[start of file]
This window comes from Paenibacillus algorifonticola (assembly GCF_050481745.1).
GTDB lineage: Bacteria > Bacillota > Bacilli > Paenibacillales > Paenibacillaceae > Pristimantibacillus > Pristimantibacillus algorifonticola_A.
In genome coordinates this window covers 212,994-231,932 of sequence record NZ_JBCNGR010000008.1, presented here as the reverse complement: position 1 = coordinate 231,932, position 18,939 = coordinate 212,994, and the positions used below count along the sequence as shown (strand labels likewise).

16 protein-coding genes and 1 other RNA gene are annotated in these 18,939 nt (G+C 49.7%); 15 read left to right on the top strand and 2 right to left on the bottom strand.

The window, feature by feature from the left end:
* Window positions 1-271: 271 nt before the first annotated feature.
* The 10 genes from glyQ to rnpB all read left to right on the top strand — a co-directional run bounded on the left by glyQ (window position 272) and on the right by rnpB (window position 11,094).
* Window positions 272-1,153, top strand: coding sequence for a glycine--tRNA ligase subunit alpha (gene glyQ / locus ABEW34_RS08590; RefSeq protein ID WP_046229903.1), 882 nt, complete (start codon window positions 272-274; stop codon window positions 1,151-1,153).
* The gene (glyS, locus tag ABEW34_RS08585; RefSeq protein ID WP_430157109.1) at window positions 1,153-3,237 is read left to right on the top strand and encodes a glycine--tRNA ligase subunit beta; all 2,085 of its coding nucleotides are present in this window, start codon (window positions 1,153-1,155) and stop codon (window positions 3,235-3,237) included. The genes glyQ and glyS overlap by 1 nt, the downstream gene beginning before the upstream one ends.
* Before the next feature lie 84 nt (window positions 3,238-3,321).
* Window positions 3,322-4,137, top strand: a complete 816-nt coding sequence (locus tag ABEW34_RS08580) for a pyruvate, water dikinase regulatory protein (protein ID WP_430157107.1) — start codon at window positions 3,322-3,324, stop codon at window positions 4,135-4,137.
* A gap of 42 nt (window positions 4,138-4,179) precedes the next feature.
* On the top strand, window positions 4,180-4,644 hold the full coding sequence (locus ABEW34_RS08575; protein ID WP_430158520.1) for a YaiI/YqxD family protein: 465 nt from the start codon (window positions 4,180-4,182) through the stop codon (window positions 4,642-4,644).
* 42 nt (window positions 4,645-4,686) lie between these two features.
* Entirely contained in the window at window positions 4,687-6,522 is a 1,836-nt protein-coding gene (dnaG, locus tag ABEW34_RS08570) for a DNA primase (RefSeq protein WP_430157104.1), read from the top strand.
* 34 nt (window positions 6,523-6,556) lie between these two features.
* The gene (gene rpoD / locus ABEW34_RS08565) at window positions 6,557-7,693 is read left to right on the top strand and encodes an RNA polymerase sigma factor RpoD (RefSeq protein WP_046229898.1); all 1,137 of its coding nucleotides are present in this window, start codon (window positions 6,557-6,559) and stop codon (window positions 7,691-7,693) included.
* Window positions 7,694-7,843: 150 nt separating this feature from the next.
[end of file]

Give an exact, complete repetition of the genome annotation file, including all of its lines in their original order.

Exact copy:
This window comes from Paenibacillus algorifonticola (assembly GCF_050481745.1).
GTDB lineage: Bacteria > Bacillota > Bacilli > Paenibacillales > Paenibacillaceae > Pristimantibacillus > Pristimantibacillus algorifonticola_A.
In genome coordinates this window covers 212,994-231,932 of sequence record NZ_JBCNGR010000008.1, presented here as the reverse complement: position 1 = coordinate 231,932, position 18,939 = coordinate 212,994, and the positions used below count along the sequence as shown (strand labels likewise).

16 protein-coding genes and 1 other RNA gene are annotated in these 18,939 nt (G+C 49.7%); 15 read left to right on the top strand and 2 right to left on the bottom strand.

The window, feature by feature from the left end:
* Window positions 1-271: 271 nt before the first annotated feature.
* The 10 genes from glyQ to rnpB all read left to right on the top strand — a co-directional run bounded on the left by glyQ (window position 272) and on the right by rnpB (window position 11,094).
* Window positions 272-1,153, top strand: coding sequence for a glycine--tRNA ligase subunit alpha (gene glyQ / locus ABEW34_RS08590; RefSeq protein ID WP_046229903.1), 882 nt, complete (start codon window positions 272-274; stop codon window positions 1,151-1,153).
* The gene (glyS, locus tag ABEW34_RS08585; RefSeq protein ID WP_430157109.1) at window positions 1,153-3,237 is read left to right on the top strand and encodes a glycine--tRNA ligase subunit beta; all 2,085 of its coding nucleotides are present in this window, start codon (window positions 1,153-1,155) and stop codon (window positions 3,235-3,237) included. The genes glyQ and glyS overlap by 1 nt, the downstream gene beginning before the upstream one ends.
* Before the next feature lie 84 nt (window positions 3,238-3,321).
* Window positions 3,322-4,137, top strand: a complete 816-nt coding sequence (locus tag ABEW34_RS08580) for a pyruvate, water dikinase regulatory protein (protein ID WP_430157107.1) — start codon at window positions 3,322-3,324, stop codon at window positions 4,135-4,137.
* A gap of 42 nt (window positions 4,138-4,179) precedes the next feature.
* On the top strand, window positions 4,180-4,644 hold the full coding sequence (locus ABEW34_RS08575; protein ID WP_430158520.1) for a YaiI/YqxD family protein: 465 nt from the start codon (window positions 4,180-4,182) through the stop codon (window positions 4,642-4,644).
* 42 nt (window positions 4,645-4,686) lie between these two features.
* Entirely contained in the window at window positions 4,687-6,522 is a 1,836-nt protein-coding gene (dnaG, locus tag ABEW34_RS08570) for a DNA primase (RefSeq protein WP_430157104.1), read from the top strand.
* 34 nt (window positions 6,523-6,556) lie between these two features.
* The gene (gene rpoD / locus ABEW34_RS08565) at window positions 6,557-7,693 is read left to right on the top strand and encodes an RNA polymerase sigma factor RpoD (RefSeq protein WP_046229898.1); all 1,137 of its coding nucleotides are present in this window, start codon (window positions 6,557-6,559) and stop codon (window positions 7,691-7,693) included.
* Window positions 7,694-7,843: 150 nt separating this feature from the next.